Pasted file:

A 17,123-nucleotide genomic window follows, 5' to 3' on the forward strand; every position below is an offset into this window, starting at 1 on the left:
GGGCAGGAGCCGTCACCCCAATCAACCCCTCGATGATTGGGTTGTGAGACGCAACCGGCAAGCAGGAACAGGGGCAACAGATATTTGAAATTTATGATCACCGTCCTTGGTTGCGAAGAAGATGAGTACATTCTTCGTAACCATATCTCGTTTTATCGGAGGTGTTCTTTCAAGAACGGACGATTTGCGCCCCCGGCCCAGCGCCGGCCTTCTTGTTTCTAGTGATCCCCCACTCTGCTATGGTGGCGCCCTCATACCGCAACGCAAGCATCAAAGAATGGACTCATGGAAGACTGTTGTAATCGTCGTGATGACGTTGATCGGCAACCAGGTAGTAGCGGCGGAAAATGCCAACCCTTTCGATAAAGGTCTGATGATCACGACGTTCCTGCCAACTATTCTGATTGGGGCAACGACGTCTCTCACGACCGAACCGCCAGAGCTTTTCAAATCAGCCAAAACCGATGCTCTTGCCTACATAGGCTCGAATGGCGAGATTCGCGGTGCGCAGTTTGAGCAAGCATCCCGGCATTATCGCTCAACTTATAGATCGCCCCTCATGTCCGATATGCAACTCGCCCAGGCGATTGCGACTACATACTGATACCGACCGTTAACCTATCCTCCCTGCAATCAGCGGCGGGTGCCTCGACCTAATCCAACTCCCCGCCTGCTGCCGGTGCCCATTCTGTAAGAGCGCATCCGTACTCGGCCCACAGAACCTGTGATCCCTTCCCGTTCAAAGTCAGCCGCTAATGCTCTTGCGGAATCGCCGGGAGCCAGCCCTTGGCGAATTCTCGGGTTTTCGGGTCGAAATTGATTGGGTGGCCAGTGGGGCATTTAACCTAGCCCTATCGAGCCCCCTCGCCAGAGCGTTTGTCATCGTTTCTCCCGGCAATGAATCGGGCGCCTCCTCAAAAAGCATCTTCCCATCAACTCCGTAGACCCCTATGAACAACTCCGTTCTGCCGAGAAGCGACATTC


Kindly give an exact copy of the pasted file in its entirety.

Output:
A 17,123-nucleotide genomic window follows, 5' to 3' on the forward strand; every position below is an offset into this window, starting at 1 on the left:
GGGCAGGAGCCGTCACCCCAATCAACCCCTCGATGATTGGGTTGTGAGACGCAACCGGCAAGCAGGAACAGGGGCAACAGATATTTGAAATTTATGATCACCGTCCTTGGTTGCGAAGAAGATGAGTACATTCTTCGTAACCATATCTCGTTTTATCGGAGGTGTTCTTTCAAGAACGGACGATTTGCGCCCCCGGCCCAGCGCCGGCCTTCTTGTTTCTAGTGATCCCCCACTCTGCTATGGTGGCGCCCTCATACCGCAACGCAAGCATCAAAGAATGGACTCATGGAAGACTGTTGTAATCGTCGTGATGACGTTGATCGGCAACCAGGTAGTAGCGGCGGAAAATGCCAACCCTTTCGATAAAGGTCTGATGATCACGACGTTCCTGCCAACTATTCTGATTGGGGCAACGACGTCTCTCACGACCGAACCGCCAGAGCTTTTCAAATCAGCCAAAACCGATGCTCTTGCCTACATAGGCTCGAATGGCGAGATTCGCGGTGCGCAGTTTGAGCAAGCATCCCGGCATTATCGCTCAACTTATAGATCGCCCCTCATGTCCGATATGCAACTCGCCCAGGCGATTGCGACTACATACTGATACCGACCGTTAACCTATCCTCCCTGCAATCAGCGGCGGGTGCCTCGACCTAATCCAACTCCCCGCCTGCTGCCGGTGCCCATTCTGTAAGAGCGCATCCGTACTCGGCCCACAGAACCTGTGATCCCTTCCCGTTCAAAGTCAGCCGCTAATGCTCTTGCGGAATCGCCGGGAGCCAGCCCTTGGCGAATTCTCGGGTTTTCGGGTCGAAATTGATTGGGTGGCCAGTGGGGCATTTAACCTAGCCCTATCGAGCCCCCTCGCCAGAGCGTTTGTCATCGTTTCTCCCGGCAATGAATCGGGCGCCTCCTCAAAAAGCATCTTCCCATCAACTCCGTAGACCCCTATGAACAACTCCGTTCTGCCGAGAAGCGACATTC